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Map of the Seven Kingdoms
Map of the Seven Kingdoms | Ellen Oh

Welcome to the world of the Seven Kingdoms!

This map is my invention, illustrated by the extremely talented illustrator Virginia Allyn. It is my recreation of a mystical and fantasy version of Ancient Korea where there are seven distinct kingdoms. Because this map is based on my imagination, you will not find a map like this in any Korean history book. But then again, if you look for maps of ancient Korea, you will find that no two are exactly the same. I was amazed to find how different historians have interpreted the boundaries of ancient Korean kingdoms. The truth is no one can know for sure what a real map of Korea would have looked like during this time period.

When I first became interested in writing a fiction novel on ancient Korea, I contacted a famous professor of Korean history from Harvard University. I asked him what I could do about historical accuracy given my difficulties in finding sources of research for my subject. He stated that it was a good thing I was writing fiction because not a whole lot is known about this period! And he was right. This is a difficult period of time to research, but what is known about it is fascinating.

My novel is based on a time period between 300 and 360 A.D. in ancient Korea when there were many walled city states and warring kingdoms. Some of these city-states became famous kingdoms of ancient Korea. They were Koguryo, Paekche and Shilla – known as the Three Kingdoms. Kaya was also a walled city state of the time, but because it was more of a confederation of many walled cities, it was not historically referenced as one of the Three Kingdoms.

While each of the Three Kingdoms developed into a centralized state at different times, this period can be said to have begun around 350 A.D. and ended in 668 A.D. Koguryo, the oldest of the kingdoms, began its monarchical rule with its first king, T’aejo, in 53 A.D. However, both Paekche and Shilla did not centralize until much later. Paekche consolidated its power in 369 when it destroyed the Mahan kingdom. Shilla evolved from a walled town state of Saro and became a large kingdom by 356 A.D. The armies of all of these kingdoms were always fighting against one another. These were violent and turbulent times.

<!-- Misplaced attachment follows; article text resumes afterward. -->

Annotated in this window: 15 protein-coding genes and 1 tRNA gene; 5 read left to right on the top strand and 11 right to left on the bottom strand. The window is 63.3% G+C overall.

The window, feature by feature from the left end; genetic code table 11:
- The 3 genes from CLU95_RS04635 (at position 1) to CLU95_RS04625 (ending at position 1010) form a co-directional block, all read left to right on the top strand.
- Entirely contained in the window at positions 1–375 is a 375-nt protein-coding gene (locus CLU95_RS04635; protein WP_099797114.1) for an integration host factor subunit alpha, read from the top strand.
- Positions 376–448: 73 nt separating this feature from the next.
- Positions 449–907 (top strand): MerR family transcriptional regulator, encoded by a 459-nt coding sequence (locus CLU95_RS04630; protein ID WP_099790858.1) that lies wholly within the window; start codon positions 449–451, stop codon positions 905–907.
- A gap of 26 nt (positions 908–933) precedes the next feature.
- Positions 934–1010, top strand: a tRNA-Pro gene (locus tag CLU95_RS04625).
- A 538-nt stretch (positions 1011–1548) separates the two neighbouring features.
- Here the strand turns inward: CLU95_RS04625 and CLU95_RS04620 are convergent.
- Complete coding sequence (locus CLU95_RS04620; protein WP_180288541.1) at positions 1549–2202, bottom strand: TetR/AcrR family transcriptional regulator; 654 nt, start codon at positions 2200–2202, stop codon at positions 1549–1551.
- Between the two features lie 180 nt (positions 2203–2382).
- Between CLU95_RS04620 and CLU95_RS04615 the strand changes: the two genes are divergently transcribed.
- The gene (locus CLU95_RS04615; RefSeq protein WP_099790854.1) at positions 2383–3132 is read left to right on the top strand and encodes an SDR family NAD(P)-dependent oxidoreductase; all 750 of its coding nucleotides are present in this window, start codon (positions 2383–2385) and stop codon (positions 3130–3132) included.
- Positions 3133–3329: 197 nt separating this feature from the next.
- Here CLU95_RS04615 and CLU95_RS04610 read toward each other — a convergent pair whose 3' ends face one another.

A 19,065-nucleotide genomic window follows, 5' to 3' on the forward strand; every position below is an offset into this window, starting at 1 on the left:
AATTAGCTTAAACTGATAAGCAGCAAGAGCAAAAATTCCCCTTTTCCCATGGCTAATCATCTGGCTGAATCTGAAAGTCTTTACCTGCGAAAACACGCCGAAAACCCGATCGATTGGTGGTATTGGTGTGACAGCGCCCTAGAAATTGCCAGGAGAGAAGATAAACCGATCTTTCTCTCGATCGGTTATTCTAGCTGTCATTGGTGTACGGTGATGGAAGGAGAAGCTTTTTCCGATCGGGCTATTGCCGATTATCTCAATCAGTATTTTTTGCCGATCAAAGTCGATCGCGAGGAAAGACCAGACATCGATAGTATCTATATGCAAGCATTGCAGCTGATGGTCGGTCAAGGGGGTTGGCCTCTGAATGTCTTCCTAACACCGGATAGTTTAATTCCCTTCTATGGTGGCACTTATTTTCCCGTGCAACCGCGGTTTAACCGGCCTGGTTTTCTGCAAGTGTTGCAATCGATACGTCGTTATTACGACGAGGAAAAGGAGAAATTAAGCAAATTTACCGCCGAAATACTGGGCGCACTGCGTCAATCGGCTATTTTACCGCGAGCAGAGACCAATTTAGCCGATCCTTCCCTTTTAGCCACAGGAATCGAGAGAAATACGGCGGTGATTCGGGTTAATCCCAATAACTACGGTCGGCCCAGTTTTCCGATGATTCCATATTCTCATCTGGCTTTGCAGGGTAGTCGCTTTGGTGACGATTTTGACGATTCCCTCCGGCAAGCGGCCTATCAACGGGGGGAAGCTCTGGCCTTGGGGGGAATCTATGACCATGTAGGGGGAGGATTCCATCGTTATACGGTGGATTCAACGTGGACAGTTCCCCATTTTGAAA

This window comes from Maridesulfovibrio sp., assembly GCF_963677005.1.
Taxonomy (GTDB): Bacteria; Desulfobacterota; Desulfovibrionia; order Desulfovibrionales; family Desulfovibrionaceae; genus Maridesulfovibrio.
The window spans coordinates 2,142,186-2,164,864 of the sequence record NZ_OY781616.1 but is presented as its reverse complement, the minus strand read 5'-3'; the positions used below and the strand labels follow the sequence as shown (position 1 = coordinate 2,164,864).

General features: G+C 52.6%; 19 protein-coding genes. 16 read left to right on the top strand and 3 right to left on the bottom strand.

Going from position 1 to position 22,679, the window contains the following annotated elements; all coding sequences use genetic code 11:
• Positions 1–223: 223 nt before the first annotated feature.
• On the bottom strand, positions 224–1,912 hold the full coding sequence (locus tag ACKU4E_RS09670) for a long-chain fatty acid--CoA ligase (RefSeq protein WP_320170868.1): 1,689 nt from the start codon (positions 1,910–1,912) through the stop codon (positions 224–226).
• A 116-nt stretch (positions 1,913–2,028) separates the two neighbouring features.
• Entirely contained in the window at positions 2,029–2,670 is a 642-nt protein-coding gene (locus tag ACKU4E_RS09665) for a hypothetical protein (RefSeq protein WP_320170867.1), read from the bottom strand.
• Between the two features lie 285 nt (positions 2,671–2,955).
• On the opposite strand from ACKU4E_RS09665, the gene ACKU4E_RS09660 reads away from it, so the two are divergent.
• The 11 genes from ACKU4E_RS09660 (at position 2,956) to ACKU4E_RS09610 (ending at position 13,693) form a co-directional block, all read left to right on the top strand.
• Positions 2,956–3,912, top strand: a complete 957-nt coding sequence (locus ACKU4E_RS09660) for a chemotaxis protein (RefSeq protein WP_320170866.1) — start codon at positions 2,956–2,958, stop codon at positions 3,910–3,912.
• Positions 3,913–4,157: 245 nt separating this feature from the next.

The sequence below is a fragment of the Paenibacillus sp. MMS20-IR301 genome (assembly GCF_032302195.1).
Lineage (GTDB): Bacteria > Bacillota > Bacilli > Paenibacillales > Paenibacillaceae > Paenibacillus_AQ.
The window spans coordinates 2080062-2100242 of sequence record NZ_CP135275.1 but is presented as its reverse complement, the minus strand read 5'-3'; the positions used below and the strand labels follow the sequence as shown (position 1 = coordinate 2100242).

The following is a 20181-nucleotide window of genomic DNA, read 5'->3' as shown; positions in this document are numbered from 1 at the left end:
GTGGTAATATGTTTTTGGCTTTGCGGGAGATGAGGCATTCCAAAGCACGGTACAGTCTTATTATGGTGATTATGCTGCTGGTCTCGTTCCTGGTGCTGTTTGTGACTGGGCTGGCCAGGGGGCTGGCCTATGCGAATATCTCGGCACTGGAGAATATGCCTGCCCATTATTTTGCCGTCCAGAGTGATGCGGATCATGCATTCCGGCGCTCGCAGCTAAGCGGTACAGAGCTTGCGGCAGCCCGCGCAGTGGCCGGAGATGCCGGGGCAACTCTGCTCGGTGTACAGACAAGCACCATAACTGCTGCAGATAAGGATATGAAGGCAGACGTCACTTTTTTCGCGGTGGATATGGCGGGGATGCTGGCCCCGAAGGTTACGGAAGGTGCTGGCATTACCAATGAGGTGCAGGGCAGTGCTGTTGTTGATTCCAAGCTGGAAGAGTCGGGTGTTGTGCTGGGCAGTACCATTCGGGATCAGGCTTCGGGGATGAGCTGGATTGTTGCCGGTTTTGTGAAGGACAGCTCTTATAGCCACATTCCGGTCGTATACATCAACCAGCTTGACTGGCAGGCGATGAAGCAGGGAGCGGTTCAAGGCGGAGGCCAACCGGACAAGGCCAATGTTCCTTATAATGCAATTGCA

The Seven Kingdoms of my historical fantasy:

Hansong Kingdom – based on the walled capital city of Paekche called Hansong. It is the location of modern day Seoul.

Guru – based on Koguryo, one of the Three Kingdoms.

Kudara – based on Paekche, one of the Three Kingdoms.

JInhan – based on Shilla, one of the Three Kingdoms.

Kaya – sometimes referred to as the fourth kingdom, Kaya is based on the kingdom of the same name.

Oakcho – a walled city state of the same name.

Tongey – a walled city state of the same name.

Cathay – located in what is now modern day China.

Yamato – the early island nation that we now know of as Japan. Because of the close ties between Paekche and Yamato, many historians believe that the Yamato descended from the ancient Korean kingdom of Paekche. Archeological evidence validates this claim, clearly showing the prevalence of Paekche culture incorporated in early Yamato history.

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